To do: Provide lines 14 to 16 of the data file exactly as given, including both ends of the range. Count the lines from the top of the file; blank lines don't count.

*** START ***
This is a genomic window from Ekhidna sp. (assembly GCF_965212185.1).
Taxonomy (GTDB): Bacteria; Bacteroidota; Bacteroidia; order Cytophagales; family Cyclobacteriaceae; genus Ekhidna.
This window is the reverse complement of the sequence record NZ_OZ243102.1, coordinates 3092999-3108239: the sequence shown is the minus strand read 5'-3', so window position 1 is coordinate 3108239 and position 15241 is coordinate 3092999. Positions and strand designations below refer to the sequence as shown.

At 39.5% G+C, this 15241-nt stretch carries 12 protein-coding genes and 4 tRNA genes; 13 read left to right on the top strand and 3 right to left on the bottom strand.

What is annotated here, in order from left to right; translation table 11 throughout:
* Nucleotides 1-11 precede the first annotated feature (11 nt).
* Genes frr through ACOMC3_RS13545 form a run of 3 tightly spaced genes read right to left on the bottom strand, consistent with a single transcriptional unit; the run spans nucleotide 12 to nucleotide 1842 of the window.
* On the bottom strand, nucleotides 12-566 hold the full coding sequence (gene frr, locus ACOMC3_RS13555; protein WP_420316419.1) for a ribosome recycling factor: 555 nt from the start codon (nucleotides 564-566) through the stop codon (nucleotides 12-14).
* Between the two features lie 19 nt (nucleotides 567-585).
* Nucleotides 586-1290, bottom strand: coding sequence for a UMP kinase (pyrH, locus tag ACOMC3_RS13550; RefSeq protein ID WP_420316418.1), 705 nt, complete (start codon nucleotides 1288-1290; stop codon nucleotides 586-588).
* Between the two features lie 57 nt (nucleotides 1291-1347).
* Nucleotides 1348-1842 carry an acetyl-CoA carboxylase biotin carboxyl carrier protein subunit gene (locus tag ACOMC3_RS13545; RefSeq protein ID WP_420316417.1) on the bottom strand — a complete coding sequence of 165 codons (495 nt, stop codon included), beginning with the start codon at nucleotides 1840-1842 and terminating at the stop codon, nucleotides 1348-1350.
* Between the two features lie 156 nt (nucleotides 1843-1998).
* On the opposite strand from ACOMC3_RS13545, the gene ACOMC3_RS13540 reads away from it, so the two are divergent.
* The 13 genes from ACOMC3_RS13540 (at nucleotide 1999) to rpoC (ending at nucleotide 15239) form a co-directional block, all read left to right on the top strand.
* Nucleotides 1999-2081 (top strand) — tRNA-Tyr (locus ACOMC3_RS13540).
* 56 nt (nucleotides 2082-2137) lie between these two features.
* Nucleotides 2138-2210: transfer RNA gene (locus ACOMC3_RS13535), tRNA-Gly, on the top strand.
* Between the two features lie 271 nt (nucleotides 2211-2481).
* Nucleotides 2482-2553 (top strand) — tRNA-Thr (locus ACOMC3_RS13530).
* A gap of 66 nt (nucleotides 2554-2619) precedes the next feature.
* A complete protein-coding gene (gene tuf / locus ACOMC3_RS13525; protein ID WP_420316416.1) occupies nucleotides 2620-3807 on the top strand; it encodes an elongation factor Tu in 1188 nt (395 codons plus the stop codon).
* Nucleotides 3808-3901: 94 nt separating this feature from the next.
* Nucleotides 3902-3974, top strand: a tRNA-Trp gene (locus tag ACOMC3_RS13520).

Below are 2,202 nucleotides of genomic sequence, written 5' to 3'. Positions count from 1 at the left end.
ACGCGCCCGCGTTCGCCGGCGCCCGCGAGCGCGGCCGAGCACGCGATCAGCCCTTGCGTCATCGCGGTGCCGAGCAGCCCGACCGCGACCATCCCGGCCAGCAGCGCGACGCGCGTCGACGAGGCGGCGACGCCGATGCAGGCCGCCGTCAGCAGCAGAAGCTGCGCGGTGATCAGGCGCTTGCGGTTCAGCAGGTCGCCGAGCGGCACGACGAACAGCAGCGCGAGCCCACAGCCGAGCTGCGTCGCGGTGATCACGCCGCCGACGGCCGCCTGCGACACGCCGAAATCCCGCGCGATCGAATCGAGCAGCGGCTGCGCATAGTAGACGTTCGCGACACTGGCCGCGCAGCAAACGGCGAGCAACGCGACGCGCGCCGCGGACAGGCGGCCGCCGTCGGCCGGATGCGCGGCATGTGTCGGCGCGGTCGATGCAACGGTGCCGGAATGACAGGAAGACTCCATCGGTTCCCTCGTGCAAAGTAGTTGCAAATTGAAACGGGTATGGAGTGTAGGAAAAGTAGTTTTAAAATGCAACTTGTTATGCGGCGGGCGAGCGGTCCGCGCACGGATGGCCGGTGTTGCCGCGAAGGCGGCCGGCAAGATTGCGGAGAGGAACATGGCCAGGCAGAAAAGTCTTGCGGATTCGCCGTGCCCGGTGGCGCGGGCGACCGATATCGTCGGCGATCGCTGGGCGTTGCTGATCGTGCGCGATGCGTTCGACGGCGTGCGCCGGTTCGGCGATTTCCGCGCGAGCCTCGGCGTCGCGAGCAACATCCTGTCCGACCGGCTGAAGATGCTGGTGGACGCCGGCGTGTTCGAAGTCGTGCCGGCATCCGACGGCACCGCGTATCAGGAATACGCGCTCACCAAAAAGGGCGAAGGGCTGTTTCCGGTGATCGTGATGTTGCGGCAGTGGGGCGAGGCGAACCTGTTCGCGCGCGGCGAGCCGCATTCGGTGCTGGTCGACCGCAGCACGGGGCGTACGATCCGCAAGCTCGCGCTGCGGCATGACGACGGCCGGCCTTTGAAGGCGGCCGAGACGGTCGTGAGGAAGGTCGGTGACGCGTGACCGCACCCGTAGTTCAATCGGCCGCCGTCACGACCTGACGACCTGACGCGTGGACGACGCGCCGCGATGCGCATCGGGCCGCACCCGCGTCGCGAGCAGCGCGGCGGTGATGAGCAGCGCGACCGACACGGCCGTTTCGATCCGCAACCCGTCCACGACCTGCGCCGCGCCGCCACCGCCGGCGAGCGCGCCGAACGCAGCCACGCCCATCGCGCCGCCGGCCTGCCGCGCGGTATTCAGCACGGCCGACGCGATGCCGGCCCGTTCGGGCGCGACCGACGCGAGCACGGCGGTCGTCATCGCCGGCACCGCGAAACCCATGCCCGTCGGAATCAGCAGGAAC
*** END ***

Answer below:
* On the opposite strand from ACOMC3_RS13545, the gene ACOMC3_RS13540 reads away from it, so the two are divergent.
* The 13 genes from ACOMC3_RS13540 (at nucleotide 1999) to rpoC (ending at nucleotide 15239) form a co-directional block, all read left to right on the top strand.
* Nucleotides 1999-2081 (top strand) — tRNA-Tyr (locus ACOMC3_RS13540).